The grass genera of the world
Habit, vegetative morphology. Slender perennial; decumbent. Culms 20–25 cm high; herbaceous; branched above. Leaves not basally aggregated; non-auriculate. Leaf blades flat (short); not pseudopetiolate; without cross venation. Ligule an unfringed membrane.
Reproductive organization. Plants bisexual, all with bisexual spikelets; with hermaphrodite florets. The spikelets of sexually distinct forms on the same plant; hermaphrodite and sterile; overtly heteromorphic (the pedicelled member very reduced); all in heterogamous combinations.
Inflorescence. Inflorescence of solitary, shortly peduncled terminal racemes; non-digitate; spatheate (the fragile, spicate racemes partially enclosed by narrow spathes). Spikelet-bearing axes racemes; solitary; with substantial rachides; disarticulating; disarticulating at the joints. Articles non-linear (cuneate); not appendaged; disarticulating transversely; densely long-hairy. Spikelets paired; somewhat secund; sessile and pedicellate; consistently in long-and-short combinations; in pedicellate/sessile combinations. Pedicels of the pedicellate spikelets free of the rachis. The shorter spikelets hermaphrodite. The longer spikelets sterile (reduced to the G1).
Female-sterile spikelets. The pedicelled spikelet much smaller, reduced to its membranous, nerveless G1.
Female-fertile spikelets. Spikelets 5–6 mm long; slightly compressed laterally; falling with the glumes (deciduous with the adjacent internode and pedicel). Rachilla terminated by a female-fertile floret. Hairy callus present. Callus short; blunt (truncate).
Glumes two; more or less equal; long relative to the adjacent lemmas; free; hairy; without conspicuous tufts or rows of hairs; not pointed (the (G1) obtuse, the G2 notched); the G2 awned (from its sinus); carinate (G2), or non-carinate (G1); very dissimilar (G1 dorsally convex and awnless, G2 cymbiform, awned). Lower glume not two-keeled (wingless, the margins incurved); convex on the back; with a conspicuous pit; relatively smooth; 5 nerved. Upper glume 3 nerved. Spikelets with incomplete florets. The incomplete florets proximal to the female-fertile florets. Spikelets with proximal incomplete florets. The proximal incomplete florets 1; sterile (much shorter than the glumes). The proximal lemmas awnless; 3 nerved; decidedly exceeding the female-fertile lemmas; similar in texture to the female-fertile lemmas to decidedly firmer than the female-fertile lemmas (thinly membranous, with broad hyaline margins, entire); not becoming indurated.
Female-fertile florets 1. Lemmas less firm than the glumes (hyaline); not becoming indurated; incised; 2 lobed; not deeply cleft; awned. Awns 1; median; from a sinus; geniculate; hairless; much longer than the body of the lemma. Lemmas hairless; non-carinate; without a germination flap; 3 nerved. Palea present; shorter than the L2; entire (acuminate); awnless, without apical setae; not indurated (hyaline); 2-nerved. Lodicules present; 2; free; glabrous; toothed (conspicuously bidentate). Stamens 3. Anthers not penicillate; without an apically prolonged connective. Ovary apically glabrous. Styles fused. Stigmas 2; red pigmented.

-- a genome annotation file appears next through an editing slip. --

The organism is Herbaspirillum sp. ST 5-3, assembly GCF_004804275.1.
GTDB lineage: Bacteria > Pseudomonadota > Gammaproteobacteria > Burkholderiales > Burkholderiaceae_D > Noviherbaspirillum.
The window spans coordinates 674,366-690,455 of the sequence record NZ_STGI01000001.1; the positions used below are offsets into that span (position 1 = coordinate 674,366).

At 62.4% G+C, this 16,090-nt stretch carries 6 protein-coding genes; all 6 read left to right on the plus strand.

Fruit, embryo and seedling. Fruit not noticeably compressed. Hilum short. Embryo large.
Classification. Watson & Dallwitz (1994): Panicoideae; Andropogonodae; Andropogoneae; Andropogoninae. Soreng et al. (2015): Panicoideae; Andropogonodae; Andropogoneae; Ischaeminae. 1 species (K. siamensis).
Distribution, phytogeography, ecology. Thailand and Cambodia.
Species of open habitats.
References, etc. Morphological/taxonomic: Hubbard 1951.
Special comments. Anatomical data wanting.
We advise against extracting comparative information from the descriptions. This is much more easily achieved using the DELTA data files or the interactive key, which allows access to the character list, illustrations, full and partial descriptions, diagnostic descriptions, differences and similarities between taxa, lists of taxa exhibiting or lacking specified attributes, distributions of character states within any set of taxa, geographical distribution, and classifications. See also Guidelines for using data taken from Web publications.
Cite this publication as: ‘Watson, L., Macfarlane, T.D., and Dallwitz, M.J. 1992 onwards. The grass genera of the world: descriptions, illustrations, identification, and information retrieval; including synonyms, morphology, anatomy, physiology, phytochemistry, cytology, classification, pathogens, world and local distribution, and references. Version: 11th December 2017. delta-intkey.com/grass’.